Remarkable plant growth was revealed last Monday morning, after the previous night’s rain. It was one of those mornings when a person is amazed to be alive.

Where to start . . . I’ve lived on the same property for 50 years. I knew little about gardening. I had grown some vegetables and chickens but flower and shrub horticulture was relatively alien.

My grandparents grew food and my mother canned. Dad hunted and we ate venison, rabbit and squirrel frequently. I do not remember flower beds around the house. Oh sure, there were some nice mountain laurels (the Pennsylvania state flower) and Dad kept up with the lawn. But gardening, per se, was not a family passion.

The Vineyard 50 years ago was a different place. The winters were difficult as no one had money and there was nothing to do. I had a leaf raking job in the fall and brought the leaves and debris home. Eventually it turned into compost and a few volunteer plants came up.

I started reading seed catalogs at night and by spring that year was hooked. The rest is history.

Fast forward and I’m a nutcase. I have seed trays everywhere: perennials, annual flowers and boatloads of vegetable starts.

I finally seeded the tomatoes, peppers and eggplants. They have barely broken ground.

With the exception of spinach, none of the vegetable seedlings are in open ground as yet.

I’ve spent a lifetime learning to accept human limitations. I’ll let you know if I accomplish that lofty goal.

The wintered-over kale is forming flowers. I cut them and make a saute with some garlic greens that emerged from forgotten bulbs last fall.

It’s time to sprinkle a bit of lime. Do avoid tossing any on evergreens, dogwoods, hydrangeas or ferns. They are acid lovers.

My dahlias started from seed are coming right along. I treat them as annuals. They still need frost protection. I’m always hesitant in late April and early May. That full moon freeze will surprise you.

Every year I grow a tomato variety called principe Borghese, an Italian heirloom. They are about the size of a large cherry tomato and have very little juice. They are perfect for drying and are the classic variety used in sun dried.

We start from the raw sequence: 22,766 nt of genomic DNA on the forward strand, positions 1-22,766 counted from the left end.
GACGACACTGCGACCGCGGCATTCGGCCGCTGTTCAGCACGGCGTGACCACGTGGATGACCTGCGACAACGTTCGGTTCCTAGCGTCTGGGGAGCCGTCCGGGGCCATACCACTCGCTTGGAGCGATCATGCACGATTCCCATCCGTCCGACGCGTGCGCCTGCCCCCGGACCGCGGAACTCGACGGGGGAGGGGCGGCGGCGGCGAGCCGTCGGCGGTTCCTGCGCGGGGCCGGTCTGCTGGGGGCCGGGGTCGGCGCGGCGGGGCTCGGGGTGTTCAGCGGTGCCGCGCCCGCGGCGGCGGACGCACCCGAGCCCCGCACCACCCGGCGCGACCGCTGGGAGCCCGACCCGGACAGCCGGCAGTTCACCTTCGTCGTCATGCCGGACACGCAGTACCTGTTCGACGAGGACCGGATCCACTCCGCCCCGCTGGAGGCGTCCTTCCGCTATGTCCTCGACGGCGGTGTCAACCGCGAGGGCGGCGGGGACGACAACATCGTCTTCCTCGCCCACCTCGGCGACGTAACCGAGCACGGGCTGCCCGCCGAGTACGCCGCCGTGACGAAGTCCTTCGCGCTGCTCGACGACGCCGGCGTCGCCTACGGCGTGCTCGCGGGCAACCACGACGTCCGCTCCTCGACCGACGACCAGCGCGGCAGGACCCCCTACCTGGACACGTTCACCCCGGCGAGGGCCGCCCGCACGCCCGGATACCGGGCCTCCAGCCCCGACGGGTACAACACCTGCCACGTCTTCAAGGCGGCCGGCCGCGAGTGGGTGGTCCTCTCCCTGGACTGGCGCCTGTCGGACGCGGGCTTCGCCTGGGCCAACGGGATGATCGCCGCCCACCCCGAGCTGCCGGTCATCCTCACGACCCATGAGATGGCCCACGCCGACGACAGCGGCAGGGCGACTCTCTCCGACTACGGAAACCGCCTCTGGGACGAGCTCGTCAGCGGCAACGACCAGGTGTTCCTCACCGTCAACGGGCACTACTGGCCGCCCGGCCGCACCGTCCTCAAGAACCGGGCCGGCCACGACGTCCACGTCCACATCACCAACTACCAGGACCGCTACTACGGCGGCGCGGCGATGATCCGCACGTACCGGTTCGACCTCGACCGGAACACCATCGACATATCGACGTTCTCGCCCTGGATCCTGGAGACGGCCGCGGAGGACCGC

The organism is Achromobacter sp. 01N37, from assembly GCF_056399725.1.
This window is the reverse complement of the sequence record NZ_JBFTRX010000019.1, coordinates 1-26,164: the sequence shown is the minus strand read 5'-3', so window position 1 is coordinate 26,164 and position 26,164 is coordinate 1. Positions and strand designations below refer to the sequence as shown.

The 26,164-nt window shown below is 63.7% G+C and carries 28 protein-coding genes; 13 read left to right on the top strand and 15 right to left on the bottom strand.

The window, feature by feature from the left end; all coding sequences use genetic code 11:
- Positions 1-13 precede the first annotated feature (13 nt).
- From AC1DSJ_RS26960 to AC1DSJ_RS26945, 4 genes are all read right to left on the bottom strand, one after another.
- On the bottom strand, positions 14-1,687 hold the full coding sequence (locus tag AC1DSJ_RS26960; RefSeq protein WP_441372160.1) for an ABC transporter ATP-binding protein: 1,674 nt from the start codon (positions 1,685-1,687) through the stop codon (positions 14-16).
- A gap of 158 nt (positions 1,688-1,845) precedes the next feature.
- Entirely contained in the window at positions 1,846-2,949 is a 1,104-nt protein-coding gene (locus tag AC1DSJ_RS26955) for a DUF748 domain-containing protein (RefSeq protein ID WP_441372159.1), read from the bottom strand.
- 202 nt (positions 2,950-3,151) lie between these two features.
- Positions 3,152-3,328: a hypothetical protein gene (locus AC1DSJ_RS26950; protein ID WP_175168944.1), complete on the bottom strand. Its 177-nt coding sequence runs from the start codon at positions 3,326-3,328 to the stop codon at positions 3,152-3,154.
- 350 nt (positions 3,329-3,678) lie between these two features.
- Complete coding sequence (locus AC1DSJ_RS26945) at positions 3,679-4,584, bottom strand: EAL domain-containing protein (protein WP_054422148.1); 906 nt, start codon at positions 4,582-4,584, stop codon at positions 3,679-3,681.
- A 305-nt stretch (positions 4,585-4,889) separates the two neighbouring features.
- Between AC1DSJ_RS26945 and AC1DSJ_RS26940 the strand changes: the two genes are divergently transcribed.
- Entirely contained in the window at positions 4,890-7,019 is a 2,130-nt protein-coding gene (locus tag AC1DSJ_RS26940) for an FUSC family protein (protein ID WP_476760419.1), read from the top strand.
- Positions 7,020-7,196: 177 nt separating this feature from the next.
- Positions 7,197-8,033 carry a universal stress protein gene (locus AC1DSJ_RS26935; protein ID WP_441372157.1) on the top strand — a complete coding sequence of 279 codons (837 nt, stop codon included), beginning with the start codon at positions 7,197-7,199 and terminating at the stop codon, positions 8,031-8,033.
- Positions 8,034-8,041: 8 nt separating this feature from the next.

I cut them in half and in the past (when I had a gas stove with a pilot light) dried them for a few days in that oven. Now, sadly, I need a new method as my new stove has a battery light mechanism. Anyway, the dried tomatoes are stored in small glass jars in the freezer.

After a 24-hour soak in good olive oil they are perfect with garlic and butter on pasta.

On a recent trip up-Island, I saw a couple of large patches of skunk cabbage. I always forget about it until it emerges. I went on the Google and found that its bad smell and taste prevent herbivores from eating it as it is one of the first greens after a long winter. It would be eradicated almost immediately by deer who are sick of eating twigs.

I think Tip O’Neill, former Boston representative in the House and long-serving Speaker of that body, coined the term “all politics is local.”

My friend Marie Larsen is in the running for select board member in Chilmark. She’s helping to educate me on the many issues facing our small towns here on the Island. Can a garden column writer endorse a political candidate? Not that a “no” would stop me.

Speaking of endorsing: Abbe Burt is running in Vineyard Haven to keep the seat she won in a special election last year.

I’ve had an ongoing issue with the town for three years. It’s nothing earth-shattering but a matter of proper permitting, blah blah blah. I mentioned the problem to Abbe, who settled it for me in 24 hours. You go, girl!

Would that our national politics were so simple.

I’m sorry that the Fox “News” and Dominion voting machine case settled without going to trial. I had the popcorn ready and wanted to see the action.

Hopefully the Trump legal woes will not disappoint!